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Mormonism in Secular Society: Changing Patterns in Official Ecclesiastical Rhetoric
Gordon Shepherd and Gary Shepherd
Review of Religious Research
Vol. 26, No. 1, Special Issue Co-Sponsored by the Society for the Sociological Study of Mormon Life and the Family and Demographic Institute of Brigham Young University (Sep., 1984), pp. 28-42
Published by: Religious Research Association, Inc.
Stable URL: http://www.jstor.org/stable/3511040
Page Count: 15
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This study documents changes in the official rhetoric of Mormon leaders over a 150 year span of Mormon history. These changes are interpreted as indicators of religious adaptation to the secularization of modern society. The study's results are based on a content analysis of a sample of 600 addresses delivered by ecclesiastical authorities at Mormon General Conference from 1830 through 1979. At General Conference (convened biannually) the highest ranking officials of the Mormon Church give instruction and guidance to the membership, interpret doctrine, announce and rationalize policies, and exhort members to strengthen their faith and comply with church programs. Indices for measuring conference topics related to such rhetorical themes as utopianism, the supernatural, eschatology, personal morality, family life, and doctrinal distinctiveness are developed. Changes in the relative emphasis given these general themes by conference speakers in five different generations of Mormon history are analyzed and their significance for the institutional development of Mormonism in modern society is considered.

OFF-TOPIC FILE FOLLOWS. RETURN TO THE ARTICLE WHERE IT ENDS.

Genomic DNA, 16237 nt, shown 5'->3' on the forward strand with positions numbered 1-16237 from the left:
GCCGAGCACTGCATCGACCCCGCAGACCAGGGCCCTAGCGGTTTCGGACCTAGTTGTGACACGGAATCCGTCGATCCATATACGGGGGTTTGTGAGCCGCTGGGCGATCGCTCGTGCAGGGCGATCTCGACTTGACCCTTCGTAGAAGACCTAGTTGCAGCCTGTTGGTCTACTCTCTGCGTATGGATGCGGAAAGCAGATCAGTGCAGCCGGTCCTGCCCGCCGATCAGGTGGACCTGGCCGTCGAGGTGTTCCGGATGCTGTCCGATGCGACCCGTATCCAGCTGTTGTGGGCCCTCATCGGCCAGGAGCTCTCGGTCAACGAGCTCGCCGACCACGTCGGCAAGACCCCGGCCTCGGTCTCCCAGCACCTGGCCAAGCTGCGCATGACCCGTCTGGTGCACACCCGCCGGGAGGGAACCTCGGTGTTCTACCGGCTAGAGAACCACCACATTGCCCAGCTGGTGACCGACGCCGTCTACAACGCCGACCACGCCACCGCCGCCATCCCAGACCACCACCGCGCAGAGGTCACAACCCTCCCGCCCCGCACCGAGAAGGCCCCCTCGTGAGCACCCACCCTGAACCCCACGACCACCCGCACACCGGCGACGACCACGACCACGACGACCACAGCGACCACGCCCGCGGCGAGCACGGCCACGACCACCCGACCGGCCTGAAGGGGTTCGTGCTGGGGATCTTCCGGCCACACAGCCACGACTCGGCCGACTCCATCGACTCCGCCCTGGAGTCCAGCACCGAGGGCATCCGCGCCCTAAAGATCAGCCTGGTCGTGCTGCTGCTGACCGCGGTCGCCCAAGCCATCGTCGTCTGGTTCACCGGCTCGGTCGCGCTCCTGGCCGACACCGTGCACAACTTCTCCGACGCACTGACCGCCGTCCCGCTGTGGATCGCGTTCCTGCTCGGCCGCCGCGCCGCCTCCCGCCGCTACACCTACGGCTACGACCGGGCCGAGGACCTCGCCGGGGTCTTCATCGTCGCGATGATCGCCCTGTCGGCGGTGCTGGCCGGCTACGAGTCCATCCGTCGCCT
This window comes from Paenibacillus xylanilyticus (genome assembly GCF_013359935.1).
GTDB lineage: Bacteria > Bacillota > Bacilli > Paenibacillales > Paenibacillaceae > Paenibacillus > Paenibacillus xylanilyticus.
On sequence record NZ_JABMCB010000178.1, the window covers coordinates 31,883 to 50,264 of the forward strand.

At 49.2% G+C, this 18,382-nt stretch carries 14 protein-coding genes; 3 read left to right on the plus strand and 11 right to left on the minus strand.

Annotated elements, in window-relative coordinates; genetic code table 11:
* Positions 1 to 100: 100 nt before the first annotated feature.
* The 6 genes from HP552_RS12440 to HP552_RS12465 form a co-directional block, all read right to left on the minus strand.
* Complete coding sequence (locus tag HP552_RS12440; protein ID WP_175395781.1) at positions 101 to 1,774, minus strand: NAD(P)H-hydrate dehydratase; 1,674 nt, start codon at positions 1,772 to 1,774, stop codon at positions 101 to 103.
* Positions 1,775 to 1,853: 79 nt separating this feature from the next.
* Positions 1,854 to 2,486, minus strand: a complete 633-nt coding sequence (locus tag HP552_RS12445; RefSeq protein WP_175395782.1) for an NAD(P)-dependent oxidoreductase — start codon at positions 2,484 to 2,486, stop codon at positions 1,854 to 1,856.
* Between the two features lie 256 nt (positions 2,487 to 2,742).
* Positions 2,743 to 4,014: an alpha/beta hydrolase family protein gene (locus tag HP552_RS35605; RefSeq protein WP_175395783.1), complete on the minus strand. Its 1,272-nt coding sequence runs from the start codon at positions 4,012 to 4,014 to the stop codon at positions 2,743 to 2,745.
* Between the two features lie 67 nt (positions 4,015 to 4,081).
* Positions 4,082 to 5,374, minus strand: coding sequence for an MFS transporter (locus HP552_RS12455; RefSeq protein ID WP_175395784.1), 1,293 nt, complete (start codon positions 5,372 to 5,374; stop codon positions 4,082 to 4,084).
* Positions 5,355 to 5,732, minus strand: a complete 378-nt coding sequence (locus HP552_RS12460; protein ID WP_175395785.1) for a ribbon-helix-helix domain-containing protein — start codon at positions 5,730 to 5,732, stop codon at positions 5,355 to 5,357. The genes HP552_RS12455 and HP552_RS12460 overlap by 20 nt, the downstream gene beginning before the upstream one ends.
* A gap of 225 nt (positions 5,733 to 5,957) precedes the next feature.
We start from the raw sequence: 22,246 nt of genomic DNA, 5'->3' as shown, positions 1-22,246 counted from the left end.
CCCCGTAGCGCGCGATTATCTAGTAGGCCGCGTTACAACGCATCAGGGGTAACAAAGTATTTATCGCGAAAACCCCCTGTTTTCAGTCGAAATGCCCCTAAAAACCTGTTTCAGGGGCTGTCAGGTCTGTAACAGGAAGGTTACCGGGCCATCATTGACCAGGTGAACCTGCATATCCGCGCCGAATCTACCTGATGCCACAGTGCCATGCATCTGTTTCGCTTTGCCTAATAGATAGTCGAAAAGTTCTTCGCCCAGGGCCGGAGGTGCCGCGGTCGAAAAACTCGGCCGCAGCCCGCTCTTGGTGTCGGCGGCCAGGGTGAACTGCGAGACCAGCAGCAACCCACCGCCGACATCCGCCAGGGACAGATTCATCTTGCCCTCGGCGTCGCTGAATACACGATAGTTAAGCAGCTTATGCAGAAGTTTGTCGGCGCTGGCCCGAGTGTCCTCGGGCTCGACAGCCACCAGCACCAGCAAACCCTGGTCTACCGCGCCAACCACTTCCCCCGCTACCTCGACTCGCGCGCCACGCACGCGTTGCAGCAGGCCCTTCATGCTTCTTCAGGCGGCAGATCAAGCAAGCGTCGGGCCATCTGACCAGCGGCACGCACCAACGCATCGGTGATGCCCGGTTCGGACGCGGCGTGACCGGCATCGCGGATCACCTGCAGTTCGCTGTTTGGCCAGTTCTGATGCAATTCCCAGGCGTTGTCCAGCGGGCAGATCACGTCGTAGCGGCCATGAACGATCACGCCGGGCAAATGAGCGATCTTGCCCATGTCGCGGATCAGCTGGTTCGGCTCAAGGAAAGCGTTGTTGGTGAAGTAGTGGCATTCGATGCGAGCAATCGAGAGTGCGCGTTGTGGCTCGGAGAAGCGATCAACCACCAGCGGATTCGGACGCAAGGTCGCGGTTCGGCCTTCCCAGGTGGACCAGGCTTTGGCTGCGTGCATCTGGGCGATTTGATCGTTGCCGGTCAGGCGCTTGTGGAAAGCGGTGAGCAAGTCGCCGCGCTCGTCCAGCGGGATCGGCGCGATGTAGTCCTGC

Review of Religious Research © 1984 Religious Research Association, Inc.